• Cycle around Tempelhofer Feld. Tempelhof is a former airport turned recreational nirvana in south-central Berlin. This vast public park is a popular meeting point for football players, kite flyers, BBQ’ing Berliners and everyone in between. Hire a bike (or anything else with wheels) and spend an afternoon flying down the main runway!
    • The Soviet War Memorial in Treptow Park. Located in East Berlin, the Soviet War Memorial is often overlooked by tourists visiting Berlin. As well as a memorial for 80,000 Russian soldiers who died in WWII fighting to capture Berlin, it is also a cemetery for 7000 Russian soldiers. The immense statues are some of the finest you will see in Europe.
    • Visit Mauerpark. On Sundays, Mauerpark is a hive of activity. Many of Berlin’s local bands showcase their music throughout the afternoon and there is a huge flea market if you fancy picking up a bargain during your stay. You can also give the mic a whirl yourself and belt out your favourite tune at the popular Bearpit Karaoke, an open-air karaoke party that draws in crowds of up to 2000 people.

    The practical stuff

    Whether you choose to visit Berlin before or after Oktoberfest, you can travel between the cities for as little as EUR 10. Flixbus put on approximately 50 buses between the two cities every single day and this is a much cheaper option than taking the Deutsche Bahn (train). You can also fly between Berlin’s Tegel Airport and Munich airport, with Easyjet, Lufthansa and Eurowings running a large number of daily flights.

    Berlin is home to a wide-range of fantastic and sociable hostels. We recommend EastSeven Hostel or Heart of Gold hostel, both of which will guarantee you have a superb stay in Berlin. But finding accommodation at Oktoberfest can be much much trickier. With Munich hotels hiking their prices and an influx of people arriving in the city, Stoke Travel’s all-inclusive camping accommodation is by far the best value for money and most fun accommodation out there. For just EUR 70 a night, you get a pre-erected tent, sleeping bag and mattress as well as a hearty cooked breakfast and dinner. On top of this, you get access to some of the most raucous parties at the festival and an all-you-can-drink beer and sangria bar. Not bad if you ask me!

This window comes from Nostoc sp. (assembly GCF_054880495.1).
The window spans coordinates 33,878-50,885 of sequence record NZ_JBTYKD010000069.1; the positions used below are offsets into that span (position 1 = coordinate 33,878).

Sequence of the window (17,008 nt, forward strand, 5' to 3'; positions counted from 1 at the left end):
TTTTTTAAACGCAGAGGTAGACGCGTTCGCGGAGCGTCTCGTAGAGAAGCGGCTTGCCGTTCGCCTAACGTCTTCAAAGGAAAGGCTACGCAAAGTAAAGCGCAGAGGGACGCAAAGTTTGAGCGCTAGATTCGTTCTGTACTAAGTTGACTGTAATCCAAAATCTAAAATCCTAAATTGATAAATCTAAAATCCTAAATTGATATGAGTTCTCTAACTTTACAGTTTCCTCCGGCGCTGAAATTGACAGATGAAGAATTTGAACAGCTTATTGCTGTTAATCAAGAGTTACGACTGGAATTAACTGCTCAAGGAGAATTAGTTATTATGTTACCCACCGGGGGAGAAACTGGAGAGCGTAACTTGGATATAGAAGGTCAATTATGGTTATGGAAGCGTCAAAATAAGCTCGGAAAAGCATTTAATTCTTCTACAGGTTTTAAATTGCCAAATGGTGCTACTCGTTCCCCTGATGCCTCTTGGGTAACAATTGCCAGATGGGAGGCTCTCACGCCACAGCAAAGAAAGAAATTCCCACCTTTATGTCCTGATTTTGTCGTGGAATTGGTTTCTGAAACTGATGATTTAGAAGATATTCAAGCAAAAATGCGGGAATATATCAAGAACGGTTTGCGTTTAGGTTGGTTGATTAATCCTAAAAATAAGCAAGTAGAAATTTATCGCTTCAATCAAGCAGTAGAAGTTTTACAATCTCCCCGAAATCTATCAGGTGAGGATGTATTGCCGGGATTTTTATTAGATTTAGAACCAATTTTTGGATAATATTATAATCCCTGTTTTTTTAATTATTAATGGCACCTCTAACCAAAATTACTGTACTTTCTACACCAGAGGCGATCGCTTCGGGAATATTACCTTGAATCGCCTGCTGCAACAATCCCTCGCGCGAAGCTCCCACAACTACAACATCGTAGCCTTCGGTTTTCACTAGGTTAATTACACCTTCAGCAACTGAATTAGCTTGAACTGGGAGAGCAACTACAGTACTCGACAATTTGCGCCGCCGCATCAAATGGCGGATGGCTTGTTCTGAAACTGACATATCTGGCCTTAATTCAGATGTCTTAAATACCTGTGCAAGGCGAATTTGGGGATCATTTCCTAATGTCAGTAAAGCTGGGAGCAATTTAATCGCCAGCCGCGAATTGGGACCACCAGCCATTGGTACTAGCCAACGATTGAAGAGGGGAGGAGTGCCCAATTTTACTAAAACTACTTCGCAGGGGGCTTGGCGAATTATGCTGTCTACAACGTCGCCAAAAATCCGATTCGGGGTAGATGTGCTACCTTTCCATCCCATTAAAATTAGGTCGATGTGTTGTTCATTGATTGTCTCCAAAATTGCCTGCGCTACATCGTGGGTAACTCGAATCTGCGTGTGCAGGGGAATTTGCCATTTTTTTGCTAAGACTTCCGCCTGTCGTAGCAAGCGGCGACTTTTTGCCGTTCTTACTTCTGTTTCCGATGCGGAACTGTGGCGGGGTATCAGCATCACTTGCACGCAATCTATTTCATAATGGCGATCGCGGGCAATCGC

Fallen in love with Germany?

    Fortunately, your German adventure doesn’t necessarily have to finish after Oktoberfest. Citizens of Australia, Canada, New Zealand, Chile, Argentina, Hong Kong, South Korea, Japan and Israel can apply for a Working Holiday Visa, which allows them to live and work in Germany for up to one year.

    If you do fancy a longer-term stay in Germany, Nomaden Berlin can take care of all your relocation needs – the company is a Working Holiday package provider in Berlin, offering one-month city centre accommodation, German language courses, visa and admin support, job placement advice and event, tours and meetups throughout the year. With new opportunities for English speakers springing up in Berlin every day, now is the perfect time to spend a year in Europe’s coolest capital.